Quantitative Easing

China could be the answer to Janet Yellen’s ‘mystery’



The “mystery” of Treasury Secretary Janet Yellen may be about to be solved.

When she headed the Federal Reserve, Yellen marveled at the failure of inflation despite low unemployment, years of low interest rates and several rounds of quantitative easing.

Claudio Borio, a senior official at the Bank for International Settlements, likened the situation to looking through a mirror: Central banks that once struggled to stifle inflation then found themselves trying to lift it. He and Mark Carney, then governor of the Bank of England, also spent some time investigating.

At least part of the answer, they believed, lies in the globalization of labor markets. It didn’t matter what the neighboring factory paid the workers or charged for their products; the key was what the competitor or supplier was doing on the other side of the world.

When people like Borio and Carney talked about the entry of over a billion workers into the workforce since the Cold War, they were basically talking about China. The country’s economy had grown so big, such a big exporter and such a big manufacturer that it was keeping prices low from Sydney to Seattle. China has become a powerful disinflationary current in the world economy.

This force is now dissipating. China’s labor market is shrinking, according to the latest census. Beijing is working to increase its population and said on Monday it would ease restrictions on family size further, allowing couples to have three children.

Domestic inflation is accelerating and there are signs that companies are absorbing high raw material costs rather than passing them on to customers, the kind of pressure Western companies face when dealing with competitors. at low prices in Asia.

Managers are also concerned with knowing how to handle an appreciating currency. A stronger yuan would tend to counter inflation, but the central bank is reluctant to allow too much up front too early for fear of creating asset bubbles.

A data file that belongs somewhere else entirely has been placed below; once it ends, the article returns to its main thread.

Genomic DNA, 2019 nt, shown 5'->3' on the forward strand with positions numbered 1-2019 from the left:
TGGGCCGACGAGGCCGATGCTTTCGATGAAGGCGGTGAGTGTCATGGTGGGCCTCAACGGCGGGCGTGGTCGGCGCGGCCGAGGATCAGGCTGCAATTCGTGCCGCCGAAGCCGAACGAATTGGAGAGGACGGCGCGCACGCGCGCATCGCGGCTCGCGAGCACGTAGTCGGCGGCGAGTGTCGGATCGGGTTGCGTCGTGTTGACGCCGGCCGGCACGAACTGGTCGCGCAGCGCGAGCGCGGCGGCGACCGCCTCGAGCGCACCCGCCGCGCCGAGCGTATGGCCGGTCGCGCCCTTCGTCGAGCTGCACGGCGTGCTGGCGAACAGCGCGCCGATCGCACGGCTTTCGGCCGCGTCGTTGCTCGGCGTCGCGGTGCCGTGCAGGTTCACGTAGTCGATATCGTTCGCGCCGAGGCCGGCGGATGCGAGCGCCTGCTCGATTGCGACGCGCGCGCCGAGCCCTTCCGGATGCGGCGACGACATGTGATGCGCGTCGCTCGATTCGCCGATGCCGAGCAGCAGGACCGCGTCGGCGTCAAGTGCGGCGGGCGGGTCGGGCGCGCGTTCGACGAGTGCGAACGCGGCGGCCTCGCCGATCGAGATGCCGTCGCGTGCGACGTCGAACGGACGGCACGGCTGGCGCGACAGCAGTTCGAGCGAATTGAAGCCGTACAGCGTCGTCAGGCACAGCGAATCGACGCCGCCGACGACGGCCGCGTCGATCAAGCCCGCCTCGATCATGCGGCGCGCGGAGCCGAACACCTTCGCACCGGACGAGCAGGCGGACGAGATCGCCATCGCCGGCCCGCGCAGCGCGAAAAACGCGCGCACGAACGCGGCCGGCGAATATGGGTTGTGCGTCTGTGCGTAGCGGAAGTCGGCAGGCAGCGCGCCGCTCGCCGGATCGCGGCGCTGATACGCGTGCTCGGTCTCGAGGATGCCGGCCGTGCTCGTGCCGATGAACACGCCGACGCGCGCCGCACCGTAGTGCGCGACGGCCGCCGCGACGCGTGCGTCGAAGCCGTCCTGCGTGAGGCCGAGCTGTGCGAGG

Ex-factory prices in China jumped 6.8% in April from a year earlier, the largest increase in more than three years. Consumer prices rose 0.9%, slightly less than expected, but the largest increase since September. Beijing insists that the impact of commodity prices on the national economy will be limited and that price growth remains manageable. Still, officials have pledged to tighten controls on the commodity market to reduce costs for businesses.

Policy makers are right to be concerned. Companies are not fully passing on the impact of price increases and some profit margins are reduced, according to David Qu of Bloomberg Economics. “If commodity prices start to cool, the cycle could end without China passing on the full impact of rising input costs to the rest of the world,” he wrote recently. “If the arrow persists, the shock absorber could break.”

In some ways, the concerns of Chinese officials are similar to those of the Fed, the European Central Bank and the BOE. They are trying to examine recent movements and determine to what extent this reflects a natural rebound in the decline in activity caused by the COVID-19 pandemic.

Last year was the worst for the global economy since the 1930s, and while China recovered faster than other major players, its contraction in the first three months of 2020 was the first since decades.

The Fed says much of the rise in inflation is likely to be “transient,” a view echoed by the heads of many central banks. If they are wrong, interest rates may have to rise faster than expected, upsetting the markets and potentially delaying the recovery. At the People’s Bank of China, officials are wary of overheating and exacerbating financial imbalances, but likely recognize that economic growth will slow after hitting around 8% this year.

The central bank is also sobered by the experience after the global financial crisis, when Beijing spent lavishly on public works. The stimulus contributed to stable growth at home and abroad, but left excess debt that companies had to contend with for years.

China is no longer easily caricatured as a place with an unlimited supply of cheap labor producing commodities for consumers and businesses around the world. Does this mean that inflation is about to take off in earnest and reach the highs threatening the economy of the late 1970s? Unlikely. But that’s no longer a foolish proposition either.

When current Fed Chairman Jerome Powell – or his successor – charts the path to higher interest rates, he may not find himself struggling with the same thriller as Yellen. And for businesses in the American Midwest or northern England that have complained for years about being undermined by China, the idea that Beijing is facing rising costs and its own rust belts might be welcomed. with a certain degree of schadenfreude.

Daniel Moss is a Bloomberg Opinion columnist covering Asian economies.

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